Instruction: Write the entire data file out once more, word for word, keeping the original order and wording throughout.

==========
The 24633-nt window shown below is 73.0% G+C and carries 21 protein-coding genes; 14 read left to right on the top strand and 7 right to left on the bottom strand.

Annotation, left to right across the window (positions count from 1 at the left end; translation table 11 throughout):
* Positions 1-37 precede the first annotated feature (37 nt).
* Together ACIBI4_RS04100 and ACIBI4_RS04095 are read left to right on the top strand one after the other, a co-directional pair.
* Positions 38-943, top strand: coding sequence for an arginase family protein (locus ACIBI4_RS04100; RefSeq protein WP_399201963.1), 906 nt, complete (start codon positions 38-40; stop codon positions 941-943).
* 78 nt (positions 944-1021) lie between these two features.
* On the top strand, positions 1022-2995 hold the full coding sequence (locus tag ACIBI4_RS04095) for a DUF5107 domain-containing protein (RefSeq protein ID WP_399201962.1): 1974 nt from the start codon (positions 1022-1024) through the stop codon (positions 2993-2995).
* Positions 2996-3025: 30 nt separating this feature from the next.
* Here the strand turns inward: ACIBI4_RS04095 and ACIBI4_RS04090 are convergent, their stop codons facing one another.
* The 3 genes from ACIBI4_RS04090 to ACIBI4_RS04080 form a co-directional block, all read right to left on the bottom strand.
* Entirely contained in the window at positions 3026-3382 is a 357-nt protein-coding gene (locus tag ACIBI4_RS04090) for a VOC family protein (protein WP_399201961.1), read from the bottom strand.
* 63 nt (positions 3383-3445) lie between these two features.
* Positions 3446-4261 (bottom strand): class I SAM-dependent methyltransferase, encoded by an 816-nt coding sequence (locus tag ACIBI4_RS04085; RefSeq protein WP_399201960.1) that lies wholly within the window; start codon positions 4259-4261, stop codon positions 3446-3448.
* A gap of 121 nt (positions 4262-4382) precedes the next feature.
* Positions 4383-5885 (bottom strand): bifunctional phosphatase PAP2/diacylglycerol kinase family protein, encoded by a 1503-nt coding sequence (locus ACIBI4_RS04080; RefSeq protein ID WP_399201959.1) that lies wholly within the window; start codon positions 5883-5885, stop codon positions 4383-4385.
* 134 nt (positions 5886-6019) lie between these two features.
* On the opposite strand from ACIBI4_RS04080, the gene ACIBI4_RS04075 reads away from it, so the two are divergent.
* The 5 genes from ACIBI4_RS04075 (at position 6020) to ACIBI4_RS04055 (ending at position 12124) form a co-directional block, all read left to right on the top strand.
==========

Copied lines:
The 24633-nt window shown below is 73.0% G+C and carries 21 protein-coding genes; 14 read left to right on the top strand and 7 right to left on the bottom strand.

Annotation, left to right across the window (positions count from 1 at the left end; translation table 11 throughout):
* Positions 1-37 precede the first annotated feature (37 nt).
* Together ACIBI4_RS04100 and ACIBI4_RS04095 are read left to right on the top strand one after the other, a co-directional pair.
* Positions 38-943, top strand: coding sequence for an arginase family protein (locus ACIBI4_RS04100; RefSeq protein WP_399201963.1), 906 nt, complete (start codon positions 38-40; stop codon positions 941-943).
* 78 nt (positions 944-1021) lie between these two features.
* On the top strand, positions 1022-2995 hold the full coding sequence (locus tag ACIBI4_RS04095) for a DUF5107 domain-containing protein (RefSeq protein ID WP_399201962.1): 1974 nt from the start codon (positions 1022-1024) through the stop codon (positions 2993-2995).
* Positions 2996-3025: 30 nt separating this feature from the next.
* Here the strand turns inward: ACIBI4_RS04095 and ACIBI4_RS04090 are convergent, their stop codons facing one another.
* The 3 genes from ACIBI4_RS04090 to ACIBI4_RS04080 form a co-directional block, all read right to left on the bottom strand.
* Entirely contained in the window at positions 3026-3382 is a 357-nt protein-coding gene (locus tag ACIBI4_RS04090) for a VOC family protein (protein WP_399201961.1), read from the bottom strand.
* 63 nt (positions 3383-3445) lie between these two features.
* Positions 3446-4261 (bottom strand): class I SAM-dependent methyltransferase, encoded by an 816-nt coding sequence (locus tag ACIBI4_RS04085; RefSeq protein WP_399201960.1) that lies wholly within the window; start codon positions 4259-4261, stop codon positions 3446-3448.
* A gap of 121 nt (positions 4262-4382) precedes the next feature.
* Positions 4383-5885 (bottom strand): bifunctional phosphatase PAP2/diacylglycerol kinase family protein, encoded by a 1503-nt coding sequence (locus ACIBI4_RS04080; RefSeq protein ID WP_399201959.1) that lies wholly within the window; start codon positions 5883-5885, stop codon positions 4383-4385.
* 134 nt (positions 5886-6019) lie between these two features.
* On the opposite strand from ACIBI4_RS04080, the gene ACIBI4_RS04075 reads away from it, so the two are divergent.
* The 5 genes from ACIBI4_RS04075 (at position 6020) to ACIBI4_RS04055 (ending at position 12124) form a co-directional block, all read left to right on the top strand.